What does it take for the European Union to stop wasting taxpayers’ money? Well, it seems the possibility of Hamas illegitimately taxing electricity supplies to support itself and, no doubt, its militias, while the EU paid for the fuel needed to keep the main power plant in Gaza going might just have done the trick.
Under the three-state solution – Israel, Gaza under Hamas and the West Bank under Fatah, the last two known irreverently as Hamastan and Fatahland – Hamas was banned by Mahmoud Abbas from collecting taxes. It is not clear how that ban was to be enforced except by various so-called humanitarian aid being withheld if taxes were to be collected.
Hamas has, naturally enough denied that it was planning anything so wicked as to tax the electricity supply:
A senior official in the Hamas administration in Gaza said the concerns were unfounded. "There is no new tax and we have no plans to introduce any new tax on electricity bills," the official said.Then again, another opinion was heard as well:
Kanaan Abaid, deputy chairman of the Palestinian Energy Authority, said none of the revenues generated at the plant reached Hamas or its administration in Gaza.
Palestinian Information Minister Riyad al-Malki said electricity from the power plant was already a source of revenue for Hamas, but he did not explain how.One explanation might be that Hamas has been replacing directors with its own people:
Hamas has been going door to door in Gaza in recent weeks, ordering residents to pay long-overdue electricity bills. While Hamas denies it controls the electricity company, Abbas' Fatah insists it does, citing the arrest last month of the Gaza electric company's executive director.So last Friday the EU cut off payments for fuel and told the Israeli electricity company Dor Allon that it may as well suspend the supply of electricity in the circumstances. To everybody’s surprise, the power plant in Gaza did not have fuel for two days, as it had been assumed. One rather wonders why not. On Sunday the power station ceased to function.
Gazans initially were unfazed by the outages, because power reserves are always so thin that consumers are used to living without electricity for about five hours a day. But as the shortages dragged on for a third straight day, nerves began to wear thin. The din of private generators outside every shop on Gaza City's main commercial street filled the air as Naim Hamdan, a civil engineer, recounted how he sent home his 25 employees to conserve fuel. Grocery store owner Fawaz Khalil said NIS 3,000 worth of cheese and milk spoiled because his generator wasn't powerful enough to keep his refrigerator cold.One good thing about this story: we can see that life in Gaza, while not exactly brilliant, is not actually quite as bad as we sometimes hear. So the money that we spend on that place isn’t all completely wasted. Then again, the more aid goes to Gaza the less likely they are to start running their own economy. But nobody, least of all the UN or the EU, really expects that.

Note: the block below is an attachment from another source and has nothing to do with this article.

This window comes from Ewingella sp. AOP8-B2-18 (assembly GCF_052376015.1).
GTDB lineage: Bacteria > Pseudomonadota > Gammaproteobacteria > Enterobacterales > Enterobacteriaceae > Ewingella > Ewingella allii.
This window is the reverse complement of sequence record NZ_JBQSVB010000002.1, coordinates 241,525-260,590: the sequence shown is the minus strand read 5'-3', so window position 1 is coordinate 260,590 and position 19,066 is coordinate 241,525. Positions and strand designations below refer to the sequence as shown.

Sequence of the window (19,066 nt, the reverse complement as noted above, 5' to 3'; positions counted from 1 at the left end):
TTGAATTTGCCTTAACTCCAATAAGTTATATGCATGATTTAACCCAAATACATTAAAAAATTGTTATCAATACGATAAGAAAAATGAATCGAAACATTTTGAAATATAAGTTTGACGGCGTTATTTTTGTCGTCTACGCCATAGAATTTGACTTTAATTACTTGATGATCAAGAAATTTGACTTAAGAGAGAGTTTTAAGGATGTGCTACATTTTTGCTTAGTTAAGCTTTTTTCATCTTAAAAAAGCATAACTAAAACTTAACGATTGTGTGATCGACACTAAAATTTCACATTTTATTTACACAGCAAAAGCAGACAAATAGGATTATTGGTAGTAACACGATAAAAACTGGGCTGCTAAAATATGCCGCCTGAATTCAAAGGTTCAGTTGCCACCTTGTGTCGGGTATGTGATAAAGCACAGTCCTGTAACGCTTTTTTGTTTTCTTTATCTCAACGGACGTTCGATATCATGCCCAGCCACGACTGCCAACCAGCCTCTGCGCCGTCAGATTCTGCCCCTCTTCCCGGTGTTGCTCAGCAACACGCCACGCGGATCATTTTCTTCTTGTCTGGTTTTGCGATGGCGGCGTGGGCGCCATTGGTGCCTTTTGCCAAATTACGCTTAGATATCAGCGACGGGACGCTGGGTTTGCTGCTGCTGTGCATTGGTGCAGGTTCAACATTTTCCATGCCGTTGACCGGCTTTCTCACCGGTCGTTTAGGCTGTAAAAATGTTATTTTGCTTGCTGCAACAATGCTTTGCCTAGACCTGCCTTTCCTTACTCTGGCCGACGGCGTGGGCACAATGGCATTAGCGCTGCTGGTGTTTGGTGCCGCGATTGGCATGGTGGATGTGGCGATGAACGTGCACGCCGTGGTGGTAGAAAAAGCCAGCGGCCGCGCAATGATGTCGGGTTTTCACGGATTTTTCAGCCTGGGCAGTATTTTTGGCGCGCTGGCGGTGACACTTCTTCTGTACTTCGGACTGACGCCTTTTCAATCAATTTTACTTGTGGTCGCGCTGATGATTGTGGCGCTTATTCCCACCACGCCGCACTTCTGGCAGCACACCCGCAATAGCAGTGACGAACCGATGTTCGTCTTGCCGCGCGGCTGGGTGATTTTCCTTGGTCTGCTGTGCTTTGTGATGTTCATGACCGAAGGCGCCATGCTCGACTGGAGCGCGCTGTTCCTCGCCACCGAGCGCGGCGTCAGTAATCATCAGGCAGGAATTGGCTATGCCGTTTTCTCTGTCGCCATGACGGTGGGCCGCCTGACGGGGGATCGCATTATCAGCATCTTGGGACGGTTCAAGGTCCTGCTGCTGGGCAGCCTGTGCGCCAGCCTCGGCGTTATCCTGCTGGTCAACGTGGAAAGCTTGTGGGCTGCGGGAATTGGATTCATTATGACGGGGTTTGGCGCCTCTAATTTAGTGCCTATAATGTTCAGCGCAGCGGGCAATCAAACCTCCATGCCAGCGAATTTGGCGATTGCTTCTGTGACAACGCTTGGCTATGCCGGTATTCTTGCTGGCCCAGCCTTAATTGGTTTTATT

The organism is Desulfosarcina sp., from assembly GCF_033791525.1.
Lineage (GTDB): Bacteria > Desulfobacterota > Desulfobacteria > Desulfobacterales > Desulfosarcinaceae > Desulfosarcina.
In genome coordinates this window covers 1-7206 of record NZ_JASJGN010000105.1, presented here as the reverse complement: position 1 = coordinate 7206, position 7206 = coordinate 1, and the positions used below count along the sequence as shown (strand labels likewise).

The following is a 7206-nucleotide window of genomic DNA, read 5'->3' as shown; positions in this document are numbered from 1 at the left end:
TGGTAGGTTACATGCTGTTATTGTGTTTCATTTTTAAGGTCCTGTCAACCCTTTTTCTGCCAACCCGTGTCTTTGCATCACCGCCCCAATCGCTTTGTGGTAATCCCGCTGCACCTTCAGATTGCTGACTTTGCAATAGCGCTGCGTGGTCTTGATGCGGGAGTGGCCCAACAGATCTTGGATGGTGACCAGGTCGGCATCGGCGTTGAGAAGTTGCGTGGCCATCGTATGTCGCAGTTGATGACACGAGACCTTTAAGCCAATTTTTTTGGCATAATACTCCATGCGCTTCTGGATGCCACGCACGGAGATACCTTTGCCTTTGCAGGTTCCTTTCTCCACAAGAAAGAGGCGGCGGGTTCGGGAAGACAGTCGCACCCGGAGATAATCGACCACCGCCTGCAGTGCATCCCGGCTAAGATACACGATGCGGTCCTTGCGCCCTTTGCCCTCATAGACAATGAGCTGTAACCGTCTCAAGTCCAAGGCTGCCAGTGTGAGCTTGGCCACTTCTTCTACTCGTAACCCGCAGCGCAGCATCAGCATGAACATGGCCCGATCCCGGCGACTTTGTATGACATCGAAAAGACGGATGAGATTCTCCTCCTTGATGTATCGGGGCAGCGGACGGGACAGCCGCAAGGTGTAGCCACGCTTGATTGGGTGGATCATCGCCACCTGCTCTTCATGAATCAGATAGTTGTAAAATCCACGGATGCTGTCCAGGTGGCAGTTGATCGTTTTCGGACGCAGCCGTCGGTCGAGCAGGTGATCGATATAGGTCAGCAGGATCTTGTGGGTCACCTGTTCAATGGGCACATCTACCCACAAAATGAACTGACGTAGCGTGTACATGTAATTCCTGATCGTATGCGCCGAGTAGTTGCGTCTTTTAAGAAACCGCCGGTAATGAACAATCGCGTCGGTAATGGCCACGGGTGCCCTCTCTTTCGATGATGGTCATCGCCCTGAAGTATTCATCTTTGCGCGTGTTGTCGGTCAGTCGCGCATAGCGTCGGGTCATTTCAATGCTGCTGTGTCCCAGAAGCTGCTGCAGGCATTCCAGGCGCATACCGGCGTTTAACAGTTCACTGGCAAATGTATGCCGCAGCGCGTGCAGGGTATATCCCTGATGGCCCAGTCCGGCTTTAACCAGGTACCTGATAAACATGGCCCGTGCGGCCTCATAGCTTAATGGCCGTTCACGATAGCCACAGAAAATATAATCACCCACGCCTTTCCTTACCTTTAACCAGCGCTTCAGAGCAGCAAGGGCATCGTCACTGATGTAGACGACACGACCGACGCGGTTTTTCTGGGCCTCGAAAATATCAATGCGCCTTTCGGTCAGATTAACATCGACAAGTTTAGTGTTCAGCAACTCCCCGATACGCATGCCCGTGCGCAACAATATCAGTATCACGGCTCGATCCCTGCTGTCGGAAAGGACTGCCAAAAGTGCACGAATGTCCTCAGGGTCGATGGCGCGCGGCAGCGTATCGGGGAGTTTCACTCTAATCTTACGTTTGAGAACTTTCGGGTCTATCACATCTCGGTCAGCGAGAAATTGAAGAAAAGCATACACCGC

"People have started coming to ask for candles and flashlights," Khalil said. I hope that selling candles and batteries and flashlights will help me make up for the loss of the cheese and milk."
The latest news is that the EU will resume payment for the fuel on Wednesday. Whether that means that it believes the necessary assurances from Hamas that no money will be diverted into the party’s coffers or whether it has simply been unnerved by the immediate collapse in Gaza, is unclear.
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